Finland sets up reserve banking systems in wake of Ukraine war

HELSINKI, Nov 22 (Reuters) - Bank of Finland and the country’s Financial Stability Authority are introducing reserve payment systems for money transfers for consumers and banks due to what Finnish central banker Olli Rehn said was a heightened risk of cyber attack.

“Russia’s offensive in Ukraine has increased the threat of cyber and hybrid attacks also in Finland,” Rehn told members of parliament, adding that the new reserve systems were designed to prevent serious cyber attacks or prolonged telecom faults.

Due to the “changed threat situation” financial market authorities set up backup systems earlier this year which aim to secure daily payments under all conditions, Rehn said.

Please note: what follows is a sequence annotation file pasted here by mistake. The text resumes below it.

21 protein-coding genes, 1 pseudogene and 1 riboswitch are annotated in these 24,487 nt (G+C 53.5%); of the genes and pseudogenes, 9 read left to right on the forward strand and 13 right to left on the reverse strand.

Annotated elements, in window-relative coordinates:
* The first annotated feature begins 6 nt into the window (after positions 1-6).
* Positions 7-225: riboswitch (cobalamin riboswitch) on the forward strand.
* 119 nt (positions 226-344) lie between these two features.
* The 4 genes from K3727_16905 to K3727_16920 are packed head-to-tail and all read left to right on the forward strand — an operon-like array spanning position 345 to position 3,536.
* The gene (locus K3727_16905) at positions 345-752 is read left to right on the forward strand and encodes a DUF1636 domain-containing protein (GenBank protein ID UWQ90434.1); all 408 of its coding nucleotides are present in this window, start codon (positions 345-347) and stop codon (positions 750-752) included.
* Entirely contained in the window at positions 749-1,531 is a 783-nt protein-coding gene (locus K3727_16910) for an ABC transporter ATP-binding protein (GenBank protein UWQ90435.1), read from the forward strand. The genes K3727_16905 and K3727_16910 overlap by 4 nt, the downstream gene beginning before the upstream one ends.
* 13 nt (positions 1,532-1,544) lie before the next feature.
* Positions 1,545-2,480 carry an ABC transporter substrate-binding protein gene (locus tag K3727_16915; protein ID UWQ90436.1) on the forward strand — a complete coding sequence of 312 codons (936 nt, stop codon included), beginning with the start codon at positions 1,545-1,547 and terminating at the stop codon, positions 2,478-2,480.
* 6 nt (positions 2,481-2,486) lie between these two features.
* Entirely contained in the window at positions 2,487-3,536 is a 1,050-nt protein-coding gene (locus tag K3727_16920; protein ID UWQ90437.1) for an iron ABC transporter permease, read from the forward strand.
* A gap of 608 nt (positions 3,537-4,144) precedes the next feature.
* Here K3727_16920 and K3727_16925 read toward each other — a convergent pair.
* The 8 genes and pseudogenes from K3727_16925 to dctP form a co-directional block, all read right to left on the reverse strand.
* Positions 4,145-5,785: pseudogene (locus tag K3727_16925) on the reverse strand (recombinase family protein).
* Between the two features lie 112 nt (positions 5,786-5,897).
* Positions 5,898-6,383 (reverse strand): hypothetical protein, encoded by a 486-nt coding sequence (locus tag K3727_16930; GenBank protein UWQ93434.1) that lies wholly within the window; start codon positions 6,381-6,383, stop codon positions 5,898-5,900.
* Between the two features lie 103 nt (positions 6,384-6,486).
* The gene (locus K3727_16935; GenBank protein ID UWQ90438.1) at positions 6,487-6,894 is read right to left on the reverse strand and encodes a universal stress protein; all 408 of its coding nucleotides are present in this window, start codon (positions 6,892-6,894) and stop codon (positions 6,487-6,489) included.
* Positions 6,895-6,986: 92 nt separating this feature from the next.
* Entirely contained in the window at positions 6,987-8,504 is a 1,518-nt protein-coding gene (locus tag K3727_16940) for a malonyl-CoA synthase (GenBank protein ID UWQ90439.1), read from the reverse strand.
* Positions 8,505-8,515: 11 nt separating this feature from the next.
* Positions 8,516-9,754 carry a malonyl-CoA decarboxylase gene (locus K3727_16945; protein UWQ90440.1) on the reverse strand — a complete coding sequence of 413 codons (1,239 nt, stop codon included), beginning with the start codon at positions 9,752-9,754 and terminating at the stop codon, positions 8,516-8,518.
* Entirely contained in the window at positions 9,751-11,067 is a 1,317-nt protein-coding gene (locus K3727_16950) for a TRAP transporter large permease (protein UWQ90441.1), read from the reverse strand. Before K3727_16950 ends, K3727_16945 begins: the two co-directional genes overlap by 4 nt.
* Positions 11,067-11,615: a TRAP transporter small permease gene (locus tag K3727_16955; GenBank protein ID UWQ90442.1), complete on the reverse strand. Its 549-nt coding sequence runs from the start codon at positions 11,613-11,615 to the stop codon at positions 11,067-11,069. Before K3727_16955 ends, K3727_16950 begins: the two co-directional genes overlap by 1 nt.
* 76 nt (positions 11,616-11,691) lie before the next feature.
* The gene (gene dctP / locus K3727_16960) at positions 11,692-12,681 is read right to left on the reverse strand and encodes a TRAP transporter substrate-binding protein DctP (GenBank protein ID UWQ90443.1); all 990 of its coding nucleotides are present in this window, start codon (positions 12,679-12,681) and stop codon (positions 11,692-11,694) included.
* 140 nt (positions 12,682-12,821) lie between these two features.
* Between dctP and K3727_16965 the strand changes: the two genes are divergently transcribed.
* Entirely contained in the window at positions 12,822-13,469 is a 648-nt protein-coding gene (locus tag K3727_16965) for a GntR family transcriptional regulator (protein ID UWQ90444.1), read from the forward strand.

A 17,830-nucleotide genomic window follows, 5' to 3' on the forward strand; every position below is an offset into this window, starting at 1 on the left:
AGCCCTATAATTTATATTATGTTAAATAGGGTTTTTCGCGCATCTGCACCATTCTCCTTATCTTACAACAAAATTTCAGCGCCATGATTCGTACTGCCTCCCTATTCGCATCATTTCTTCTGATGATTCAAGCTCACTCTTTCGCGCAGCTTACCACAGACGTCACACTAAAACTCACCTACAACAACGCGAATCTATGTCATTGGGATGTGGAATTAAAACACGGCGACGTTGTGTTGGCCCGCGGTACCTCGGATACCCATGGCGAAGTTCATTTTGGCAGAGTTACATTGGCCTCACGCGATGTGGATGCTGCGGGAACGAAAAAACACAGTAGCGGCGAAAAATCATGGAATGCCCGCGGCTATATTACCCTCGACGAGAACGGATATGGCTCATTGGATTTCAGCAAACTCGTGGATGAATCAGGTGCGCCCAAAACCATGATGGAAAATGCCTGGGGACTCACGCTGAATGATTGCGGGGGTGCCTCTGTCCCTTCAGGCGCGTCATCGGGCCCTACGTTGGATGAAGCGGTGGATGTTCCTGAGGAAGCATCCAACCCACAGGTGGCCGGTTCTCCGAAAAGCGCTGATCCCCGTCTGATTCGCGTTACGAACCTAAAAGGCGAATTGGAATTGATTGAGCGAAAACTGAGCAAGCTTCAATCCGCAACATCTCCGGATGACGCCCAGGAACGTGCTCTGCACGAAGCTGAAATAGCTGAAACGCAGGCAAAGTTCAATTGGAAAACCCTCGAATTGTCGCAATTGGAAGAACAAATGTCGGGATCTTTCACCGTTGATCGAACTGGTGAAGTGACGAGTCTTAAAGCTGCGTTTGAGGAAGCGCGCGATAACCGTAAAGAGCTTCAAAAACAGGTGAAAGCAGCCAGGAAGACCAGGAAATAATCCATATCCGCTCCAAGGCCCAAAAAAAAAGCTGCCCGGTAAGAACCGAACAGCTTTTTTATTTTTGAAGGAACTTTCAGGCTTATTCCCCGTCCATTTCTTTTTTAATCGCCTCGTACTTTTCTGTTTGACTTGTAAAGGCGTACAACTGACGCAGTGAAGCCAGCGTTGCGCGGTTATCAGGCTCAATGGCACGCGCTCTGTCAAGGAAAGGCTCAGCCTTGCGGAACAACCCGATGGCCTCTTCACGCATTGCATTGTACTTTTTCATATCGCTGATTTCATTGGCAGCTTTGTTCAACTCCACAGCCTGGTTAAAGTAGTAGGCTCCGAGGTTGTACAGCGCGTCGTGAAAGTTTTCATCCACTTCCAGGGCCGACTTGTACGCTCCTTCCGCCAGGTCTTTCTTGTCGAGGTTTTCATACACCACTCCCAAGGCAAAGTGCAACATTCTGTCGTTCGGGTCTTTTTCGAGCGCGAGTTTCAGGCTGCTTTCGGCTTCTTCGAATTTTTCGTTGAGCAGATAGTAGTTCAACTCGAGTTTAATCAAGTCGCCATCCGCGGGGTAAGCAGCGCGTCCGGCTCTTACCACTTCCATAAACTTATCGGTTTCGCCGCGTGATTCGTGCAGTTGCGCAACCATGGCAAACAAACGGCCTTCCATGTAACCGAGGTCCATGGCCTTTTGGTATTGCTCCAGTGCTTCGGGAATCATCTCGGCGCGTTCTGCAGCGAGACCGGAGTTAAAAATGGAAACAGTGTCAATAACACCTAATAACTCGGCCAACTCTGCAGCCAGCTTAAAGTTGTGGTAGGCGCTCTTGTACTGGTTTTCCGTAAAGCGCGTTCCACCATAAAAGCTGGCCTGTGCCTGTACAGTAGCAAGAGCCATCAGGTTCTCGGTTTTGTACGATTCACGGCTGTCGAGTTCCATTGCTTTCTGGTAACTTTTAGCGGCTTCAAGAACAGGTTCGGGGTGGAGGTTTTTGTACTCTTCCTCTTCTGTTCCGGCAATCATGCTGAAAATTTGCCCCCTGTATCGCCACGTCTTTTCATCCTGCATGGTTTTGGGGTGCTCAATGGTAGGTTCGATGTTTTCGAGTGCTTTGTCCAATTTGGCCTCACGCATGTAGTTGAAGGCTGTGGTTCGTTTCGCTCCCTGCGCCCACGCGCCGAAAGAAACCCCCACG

Bank of Finland maintains a reserve system for bank-to-bank payments while the Financial Stability Authority has built a reserve account system that will allow clients of an inoperative private bank to access their funds, transfer money, use their debit card and withdraw money in case of a prolonged fault situation.

The consumer reserve system would only be activated in a severe crisis, following a decision by the Finnish government.

“This is a system of last resort which hopefully we will never need to use,” Tuija Taos, Director General of the Financial Stability Authority, told Reuters.

Rehn said European countries do not have unified reserve banking systems and that the level of preparedness for crisis varies from one country to another.

“Other European countries have expressed a lot of interest towards our solution,” he added. (Reporting by Anne Kauranen Editing by Alexandra Hudson)